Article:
Important, endangered species in stem cell medicine: the phase III trial

Traditional clinical trials have four phases. Each phase plays an important, unique role in testing whether new drug products are safe and effective as well as how they compare to the standard of care.

stem cell clinical trial system

Today in the stem cell field across the globe, the Phase III is under fire including what some might call friendly fire from some academics even.

For instance in Japan and now in the US, there has been pressure to drop the requirement for Phase III in certain cases.

Japan has raced ahead on implementing this change.

The idea behind this move is to accelerate getting new treatments such as regenerative medicine therapies to patients. However, there is a point to having Phase III trials so reducing the requirement for them could pose risks in addition to the potential benefit of speeding up the process. Stem cell clinics have generally not even bothered to do real clinical trials at all. See diagram from Figure 1 of my recent paper.

Bypassing Phase III may be appropriate in rare compassionate use cases and that is now permitted via discussion with the FDA here in the US, but what I’m talking about in this post is the broader idea of not requiring Phase III even in non-compassionate use cases.

The NIH summarizes the four clinical trial phases this way:

  • Phase I: Researchers test a new drug or treatment in a small group of people for the first time to evaluate its safety, determine a safe dosage range, and identify side effects.
  • Phase II: The drug or treatment is given to a larger group of people to see if it is effective and to further evaluate its safety.
  • Phase III: The drug or treatment is given to large groups of people to confirm its effectiveness, monitor side effects, compare it to commonly used treatments, and collect information that will allow the drug or treatment to be used safely.
  • Phase IV: Studies are done after the drug or treatment has been marketed to gather information on the drug’s effect in various populations and any side effects associated with long-term use.

The Pancreatic Cancer Network has a nice summary of why Phase III trials are important:

“Q: What is the importance or significance of Phase III trials?
A: Phase III trials are the best way to find a new standard for treatment. Once a Phase III study is completed, the groups of patients can be directly compared to one another to evaluate outcomes. (In other words, researchers can see if one group did better than the other group.) If the patients on the new treatment did better, a new standard of care may be established.

Therefore, this type of trial may result in drugs gaining approval by the FDA and changing the way doctors treat patients. Promising treatments may emerge in other phases, but those trials are not definitive enough to change standards of care or the way we treat patients.”

In other words, based solely on Phase I and II data, no one can be sure the new drug in question is safe, effective, or better than the standard of care. While this example is regarding cancer, the general points here are applicable to stem cell therapies too.

The idea being floated around of eliminating Phase III trials for stem cell products here in America would be a big change and bring new risks into play.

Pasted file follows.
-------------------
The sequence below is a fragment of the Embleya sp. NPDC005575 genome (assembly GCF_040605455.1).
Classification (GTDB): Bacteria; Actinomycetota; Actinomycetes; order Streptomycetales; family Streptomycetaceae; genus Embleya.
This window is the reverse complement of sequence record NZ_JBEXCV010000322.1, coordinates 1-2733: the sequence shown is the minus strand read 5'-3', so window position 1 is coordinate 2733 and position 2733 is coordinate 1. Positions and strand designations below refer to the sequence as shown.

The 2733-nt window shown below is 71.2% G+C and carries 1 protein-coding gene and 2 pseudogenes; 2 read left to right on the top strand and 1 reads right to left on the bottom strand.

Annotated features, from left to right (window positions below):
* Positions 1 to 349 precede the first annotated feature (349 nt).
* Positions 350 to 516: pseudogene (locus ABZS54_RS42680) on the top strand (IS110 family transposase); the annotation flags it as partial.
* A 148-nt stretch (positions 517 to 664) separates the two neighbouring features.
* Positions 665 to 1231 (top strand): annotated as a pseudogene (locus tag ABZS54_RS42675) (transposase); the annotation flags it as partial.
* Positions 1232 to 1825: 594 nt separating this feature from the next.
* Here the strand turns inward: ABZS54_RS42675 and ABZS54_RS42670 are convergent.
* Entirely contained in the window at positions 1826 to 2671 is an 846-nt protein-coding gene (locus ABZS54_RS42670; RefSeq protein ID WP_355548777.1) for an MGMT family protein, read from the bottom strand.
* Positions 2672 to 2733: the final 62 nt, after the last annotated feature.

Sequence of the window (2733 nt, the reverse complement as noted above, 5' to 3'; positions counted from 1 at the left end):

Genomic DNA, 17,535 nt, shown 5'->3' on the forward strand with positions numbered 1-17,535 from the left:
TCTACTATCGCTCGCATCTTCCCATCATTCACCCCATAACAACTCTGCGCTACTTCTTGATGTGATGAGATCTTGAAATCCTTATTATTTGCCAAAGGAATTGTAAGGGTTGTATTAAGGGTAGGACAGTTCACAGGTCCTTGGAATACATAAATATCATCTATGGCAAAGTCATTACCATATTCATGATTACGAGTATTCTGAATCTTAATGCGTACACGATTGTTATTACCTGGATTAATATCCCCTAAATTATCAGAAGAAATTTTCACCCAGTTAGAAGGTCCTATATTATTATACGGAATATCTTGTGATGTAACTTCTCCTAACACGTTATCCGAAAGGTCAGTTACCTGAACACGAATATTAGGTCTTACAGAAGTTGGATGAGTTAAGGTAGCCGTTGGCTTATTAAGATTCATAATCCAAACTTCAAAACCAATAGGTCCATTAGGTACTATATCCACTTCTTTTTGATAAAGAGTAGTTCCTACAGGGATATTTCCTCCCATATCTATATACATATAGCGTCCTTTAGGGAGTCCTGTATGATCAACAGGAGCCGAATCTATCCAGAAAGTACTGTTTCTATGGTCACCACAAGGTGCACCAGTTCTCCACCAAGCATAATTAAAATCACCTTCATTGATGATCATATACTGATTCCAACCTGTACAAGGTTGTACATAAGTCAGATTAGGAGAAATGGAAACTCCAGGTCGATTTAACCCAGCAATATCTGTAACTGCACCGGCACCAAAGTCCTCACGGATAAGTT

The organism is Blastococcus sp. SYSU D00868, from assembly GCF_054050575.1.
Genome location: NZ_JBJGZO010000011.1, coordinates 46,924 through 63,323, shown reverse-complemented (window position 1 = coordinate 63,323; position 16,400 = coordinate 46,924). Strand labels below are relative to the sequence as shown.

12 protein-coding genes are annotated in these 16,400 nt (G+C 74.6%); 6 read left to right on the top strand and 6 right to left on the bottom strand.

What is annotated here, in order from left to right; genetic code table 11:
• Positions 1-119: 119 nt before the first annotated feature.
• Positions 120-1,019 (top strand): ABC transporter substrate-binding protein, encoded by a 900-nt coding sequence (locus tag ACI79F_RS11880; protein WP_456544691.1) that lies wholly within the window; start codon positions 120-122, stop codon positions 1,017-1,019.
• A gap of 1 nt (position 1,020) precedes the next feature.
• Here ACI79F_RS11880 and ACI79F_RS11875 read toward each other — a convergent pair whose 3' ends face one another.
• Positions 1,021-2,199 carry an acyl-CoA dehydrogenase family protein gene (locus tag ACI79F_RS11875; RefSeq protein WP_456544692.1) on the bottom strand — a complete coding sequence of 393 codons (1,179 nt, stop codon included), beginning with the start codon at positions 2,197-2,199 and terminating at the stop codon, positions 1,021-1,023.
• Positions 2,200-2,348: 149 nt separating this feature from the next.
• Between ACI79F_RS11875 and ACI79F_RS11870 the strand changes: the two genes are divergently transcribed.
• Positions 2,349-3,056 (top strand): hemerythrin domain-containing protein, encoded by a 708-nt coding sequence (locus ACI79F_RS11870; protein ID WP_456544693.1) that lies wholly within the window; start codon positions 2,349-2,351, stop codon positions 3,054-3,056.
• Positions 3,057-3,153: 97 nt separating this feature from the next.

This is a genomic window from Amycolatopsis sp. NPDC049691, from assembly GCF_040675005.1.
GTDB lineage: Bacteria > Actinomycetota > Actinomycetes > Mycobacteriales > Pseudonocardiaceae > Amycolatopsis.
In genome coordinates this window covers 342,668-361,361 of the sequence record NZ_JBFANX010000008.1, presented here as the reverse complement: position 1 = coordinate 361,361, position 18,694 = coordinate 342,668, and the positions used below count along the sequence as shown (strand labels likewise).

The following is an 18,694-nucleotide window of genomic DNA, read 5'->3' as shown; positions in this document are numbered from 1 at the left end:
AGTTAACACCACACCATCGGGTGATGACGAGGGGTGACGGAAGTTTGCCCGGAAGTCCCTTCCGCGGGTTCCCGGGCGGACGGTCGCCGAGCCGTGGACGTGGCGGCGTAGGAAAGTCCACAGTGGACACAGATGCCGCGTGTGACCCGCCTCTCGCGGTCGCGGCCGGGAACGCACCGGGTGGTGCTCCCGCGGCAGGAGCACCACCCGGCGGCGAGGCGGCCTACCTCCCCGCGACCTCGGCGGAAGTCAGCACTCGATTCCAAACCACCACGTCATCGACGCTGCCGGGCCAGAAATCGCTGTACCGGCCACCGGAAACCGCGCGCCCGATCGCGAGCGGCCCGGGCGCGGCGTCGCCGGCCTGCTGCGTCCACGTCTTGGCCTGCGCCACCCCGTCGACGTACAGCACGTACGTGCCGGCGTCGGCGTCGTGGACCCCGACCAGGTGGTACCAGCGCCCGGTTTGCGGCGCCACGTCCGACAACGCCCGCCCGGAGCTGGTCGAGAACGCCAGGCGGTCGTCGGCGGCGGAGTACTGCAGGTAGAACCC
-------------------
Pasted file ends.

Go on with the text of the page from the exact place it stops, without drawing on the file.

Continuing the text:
Is that worth the potential benefit of increased speed of getting stem cells to the bedside?

12 thoughts on “Important, endangered species in stem cell medicine: the phase III trial”

  1. @Brian – evidence-based decisions of therapeutic safety and efficacy are not always successful, but are more successful than unsuccessful. It sounds like you want to throw the baby out with the bathwater with some of your inaccurate and populist comments. But you’re missing the core problem – how to make sure that evidence-based medicine is performed to include the majority of therapeutic assessments.

    The n=1 question may or may not be resolved by multiple n=1 cases – it depends if there are controls and whether data is presented for peer-review. At many stem cell clinics this is not the case, but in others much data has accumulated and there is hope that an evidence base exists. However, a mass of data and even a 20%+ success rate (i.e. unlikely to be placebo in at least some) is still not sufficient for health authorities to cover treatment costs for all, if e.g. the benefit over current therapy is not shown or their are non-responsive patient subpopulations.

    Back to the question – don’t you agree that all therapies be assessed through solid scientific evidence, controlled studies and peer-reviewed published data?
    You wrote that “the criterion for sorting the wheat from the chaff is to make sure that the stem cell clinic is publishing outcomes in a respectable scientific/medical journal.” I agree with you.

    Btw, how do you know the big bang was a n=1? 😉

  2. @Jeff — The n=1 outcome is an interesting thing. It all depends upon context.

    Background radiation from the “big bang” could be called an n=1 experiment. It gains credibility due to context — being mathematically related to other knowledge.

    Similarly, if a disease has always been observed to be irreversible, an n=1 recovery becomes very interesting. The important thing is to report the next n, and the next… There are “for profit clinics” that do do that. I don’t think that they should be maligned.